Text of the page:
Are You Ready to Stop Feeling Guilty After Divorce?

Are You Ready To Stop Feeling Guilty After Divorce

Are You Ready to Stop Feeling Guilty After Divorce?

By Tara Rullo, LCSW

Guilt is a heavy feeling that can arise from specific actions you regret or as a persistent, lingering mist that seeps into every aspect of your life. It often feels like a shadow constantly looming over your shoulder, causing you to doubt your choices, your character, and your future.

For many divorced people, guilt becomes a constant companion in life after the end of a marriage. It can arise from worries about the well-being of children, the impact of the divorce on family and friends, the financial challenges that often accompany divorce, and even the emotional experiences of their ex-partner.

As someone who has gone through a divorce myself, I can say that I’ve felt my fair share of guilt about my marriage ending. The terms associated with divorce, like “failed marriage” and “broken home,” were particularly guilt-inducing for me. These terms played a role in prolonging my ambivalence about acting on the decision to end the relationship, adding to my emotional turmoil.

Unfortunately, even some therapists can put undue pressure on a couple to stay together for the sake of the marriage or the children. In reality, ending a relationship that doesn’t work can often be the most productive choice for everyone involved. It’s important to recognize that sometimes, letting go is an act of courage and self-care, paving the way for healing and growth for all parties.

How to Sit with the Discomfort of Guilt

In the moment, ignoring your guilt or attempting to suppress it might seem like a useful approach. You might think that if you don’t focus on it, it will eventually fade away. However, this isn’t actually true. I can attest to this from personal experience! When I finally spoke to my therapist about the guilt I had been carrying silently since my divorce, it was three years into my post-divorce life. It took me a long time to admit that various forms of guilt plagued me on an almost daily basis.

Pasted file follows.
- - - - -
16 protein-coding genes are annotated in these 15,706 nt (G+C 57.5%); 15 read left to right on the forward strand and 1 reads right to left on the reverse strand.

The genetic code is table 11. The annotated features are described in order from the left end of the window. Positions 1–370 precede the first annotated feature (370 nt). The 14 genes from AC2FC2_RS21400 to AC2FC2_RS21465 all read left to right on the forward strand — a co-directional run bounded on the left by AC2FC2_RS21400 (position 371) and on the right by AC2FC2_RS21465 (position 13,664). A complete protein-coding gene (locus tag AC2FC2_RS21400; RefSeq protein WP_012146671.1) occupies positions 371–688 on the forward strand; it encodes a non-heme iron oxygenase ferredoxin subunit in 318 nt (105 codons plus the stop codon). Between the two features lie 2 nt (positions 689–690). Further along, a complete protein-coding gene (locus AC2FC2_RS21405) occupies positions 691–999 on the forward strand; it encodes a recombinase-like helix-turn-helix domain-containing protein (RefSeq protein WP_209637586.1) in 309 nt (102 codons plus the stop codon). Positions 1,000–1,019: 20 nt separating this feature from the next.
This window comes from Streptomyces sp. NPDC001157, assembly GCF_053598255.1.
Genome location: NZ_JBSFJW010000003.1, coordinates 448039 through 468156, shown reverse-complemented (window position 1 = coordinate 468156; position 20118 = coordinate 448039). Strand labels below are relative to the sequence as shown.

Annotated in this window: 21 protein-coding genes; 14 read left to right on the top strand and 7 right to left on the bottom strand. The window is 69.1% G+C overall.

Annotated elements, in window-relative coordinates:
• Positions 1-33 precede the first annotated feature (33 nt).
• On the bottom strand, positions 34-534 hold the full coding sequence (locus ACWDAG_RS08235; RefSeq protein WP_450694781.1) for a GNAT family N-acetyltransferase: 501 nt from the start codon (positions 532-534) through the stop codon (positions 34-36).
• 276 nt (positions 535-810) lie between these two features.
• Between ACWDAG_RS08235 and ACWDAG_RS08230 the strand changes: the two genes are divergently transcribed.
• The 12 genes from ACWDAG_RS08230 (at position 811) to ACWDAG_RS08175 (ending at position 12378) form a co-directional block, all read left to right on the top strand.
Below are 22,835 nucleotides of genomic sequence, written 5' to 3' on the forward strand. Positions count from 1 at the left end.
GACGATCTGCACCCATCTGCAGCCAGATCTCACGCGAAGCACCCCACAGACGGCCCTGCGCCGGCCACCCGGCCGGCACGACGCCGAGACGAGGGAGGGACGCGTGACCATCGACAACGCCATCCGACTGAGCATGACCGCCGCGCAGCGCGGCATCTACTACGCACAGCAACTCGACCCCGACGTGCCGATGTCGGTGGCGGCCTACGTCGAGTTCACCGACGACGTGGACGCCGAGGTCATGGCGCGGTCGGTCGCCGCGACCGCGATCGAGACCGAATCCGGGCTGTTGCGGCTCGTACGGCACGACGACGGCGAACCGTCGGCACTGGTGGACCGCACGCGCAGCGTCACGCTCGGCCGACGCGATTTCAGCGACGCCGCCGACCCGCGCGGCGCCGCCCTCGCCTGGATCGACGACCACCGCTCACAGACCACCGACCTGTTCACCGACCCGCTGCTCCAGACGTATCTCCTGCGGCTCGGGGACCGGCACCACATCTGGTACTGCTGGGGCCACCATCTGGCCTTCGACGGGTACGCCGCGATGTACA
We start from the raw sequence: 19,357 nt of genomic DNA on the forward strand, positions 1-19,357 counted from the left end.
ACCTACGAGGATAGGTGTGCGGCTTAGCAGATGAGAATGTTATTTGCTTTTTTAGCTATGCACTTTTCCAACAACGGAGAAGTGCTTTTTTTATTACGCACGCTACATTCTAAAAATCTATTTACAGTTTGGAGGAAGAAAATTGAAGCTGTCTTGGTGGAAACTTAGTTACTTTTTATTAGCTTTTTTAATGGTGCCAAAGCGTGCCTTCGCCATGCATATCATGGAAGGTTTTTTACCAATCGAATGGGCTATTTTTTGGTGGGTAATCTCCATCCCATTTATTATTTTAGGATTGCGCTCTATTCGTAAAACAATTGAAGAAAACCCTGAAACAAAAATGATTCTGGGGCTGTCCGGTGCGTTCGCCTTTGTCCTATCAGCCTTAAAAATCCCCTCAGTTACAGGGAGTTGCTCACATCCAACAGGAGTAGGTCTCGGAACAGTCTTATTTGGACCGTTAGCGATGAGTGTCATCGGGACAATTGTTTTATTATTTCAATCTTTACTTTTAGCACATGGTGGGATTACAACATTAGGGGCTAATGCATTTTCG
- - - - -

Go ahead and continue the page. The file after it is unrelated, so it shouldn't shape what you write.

Like other emotions, guilt that is not addressed can persist and intensify over time, making you feel even worse. While refusing to recognize your guilt might temporarily prevent it from affecting your daily life, this tactic is not a long-term solution. To genuinely deal with guilt, you need to first acknowledge those feelings, no matter how uncomfortable they may be.

Forgiveness, particularly self-forgiveness, is a critical step in overcoming these feelings. We are often generous in offering forgiveness to others—yet might withhold this kindness from ourselves. The truth is, we all deserve compassion from ourselves as well as from others.

Practical Steps to Forgive Yourself

Challenge Your Guilt: When you notice guilt creeping up on you, challenge it by asking, “How will this guilt serve me in the future?” If you find it difficult to answer this in any constructive way, it’s a strong indication that it’s time to let that guilt go.

Reflect and Write: Start by writing down your feelings of guilt. For example, if you feel guilty for not initiating couples therapy sooner, counter that thought with, “We sought help when we recognized the need, and we did the best we could at the time.”

Adopt a Forgiveness Mindset: Change your internal dialogue to be more forgiving. Instead of dwelling on what you should have done, focus on what you did do and recognize that you acted with the knowledge and capacities you had at that moment.

Visualize Letting Go: Imagine guilt as a physical place, like a fortress with unlocked doors. Visualize yourself walking out of those doors, leaving the fortress behind, and stepping into a future where you are no longer bound by past mistakes.

• Create a Forgiveness Ritual: This could be something symbolic like writing down your feelings of guilt on paper and then burning the paper to signify letting go.

Remember, forgiving yourself is not an act of indulgence but a necessary step towards healing and future happiness. As you practice these steps, you’ll find that guilt becomes less oppressive, allowing you to breathe freely and plan for a hopeful future.